Wednesday, May 22, 2024

Shoppers not satisfied with self-service options and retail tech: report

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A new global survey has found retailers are not meeting the expectations of shoppers when it comes to integrating technology into the every day shopping experience.

While nearly 92 per cent of Canadian shoppers use in-store technology, including self-serve checkout and in-store pickup, many believe these machines are making the shopping experience worse.

The survey was conducted by Mississauga-based company SOTI, who canvassed 1,000 Canadian consumers. The report highlights the growing demand for enhanced in-store interactions, personalized recommendations and real-time inventory access, all of which are crucial for fostering customer loyalty.

More than three-quarters of those surveyed noted they experienced a lack of staff assistance when faced with issues related to self-service machines.

31 per cent of shoppers say they encountered situations where retail staff had to resort to ordering items online using in-store devices, undermining the seamless shopping experience consumers crave.

There is also a pressing need for retailers to optimize their supply chains to meet the demands of Canadian consumers.

46 per cent of consumers expect same-day pick-up for items ordered online and 41 per cent will seek alternative options if delivery or pick-up takes more than two days.

“For retailers, the focus should be on manageability of the technology and not just the fact that it’s the shiny new device out there,” said Shash Anand, senior vice-president of product strategy at SOTI.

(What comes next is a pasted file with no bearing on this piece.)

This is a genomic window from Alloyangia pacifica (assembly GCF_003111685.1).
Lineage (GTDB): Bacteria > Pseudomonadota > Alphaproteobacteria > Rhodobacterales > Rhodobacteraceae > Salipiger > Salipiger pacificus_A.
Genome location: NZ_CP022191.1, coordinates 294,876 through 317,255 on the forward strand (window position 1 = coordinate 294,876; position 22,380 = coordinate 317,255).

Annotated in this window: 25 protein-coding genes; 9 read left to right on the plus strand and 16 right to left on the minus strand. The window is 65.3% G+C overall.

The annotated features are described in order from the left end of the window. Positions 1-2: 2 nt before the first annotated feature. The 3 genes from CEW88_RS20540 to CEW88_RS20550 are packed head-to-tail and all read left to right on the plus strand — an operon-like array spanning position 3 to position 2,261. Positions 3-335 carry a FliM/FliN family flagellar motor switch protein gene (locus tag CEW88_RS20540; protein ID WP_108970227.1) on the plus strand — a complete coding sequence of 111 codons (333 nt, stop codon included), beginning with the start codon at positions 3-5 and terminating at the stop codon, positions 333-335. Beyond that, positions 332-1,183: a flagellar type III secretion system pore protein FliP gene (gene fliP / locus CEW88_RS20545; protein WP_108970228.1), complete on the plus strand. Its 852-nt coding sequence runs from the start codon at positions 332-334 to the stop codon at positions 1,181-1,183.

“Retailers must invest in AI-driven solutions and device management to deliver consistent, personalized, and convenient shopping experiences across physical and online channels.”

Walmart is one retailer who is leading the way in introducing a generative AI-powered search experience for iOS customers, which suggests relevant products for consumer queries ranging from football watch parties to bridal showers. 

77 per cent of shoppers in the survey expect real-time updates on the status of their orders, highlighting the importance of supply-chain visibility.

Security also remains a top concern for most Canadian consumers, who expressed reservations about sharing personal details online or through in-store devices.

This mistrust extends to data collection and payment technologies used by retailers, with close to half of respondents saying they are worried about financial fraud and identity theft.

“Consumers have every right to be worried,” said technology analyst, Carmi Levi.

“Whenever you share personal or confidential information with a retailer, you’re trusting they will do right by it, but we have seen so many examples in recent months where they aren’t doing right by it and they have not earned our trust.”

Anand says by investing in advanced technologies, optimizing supply chains and prioritizing security, retailers can create a more seamless shopping experience that drives loyalty and sales growth.

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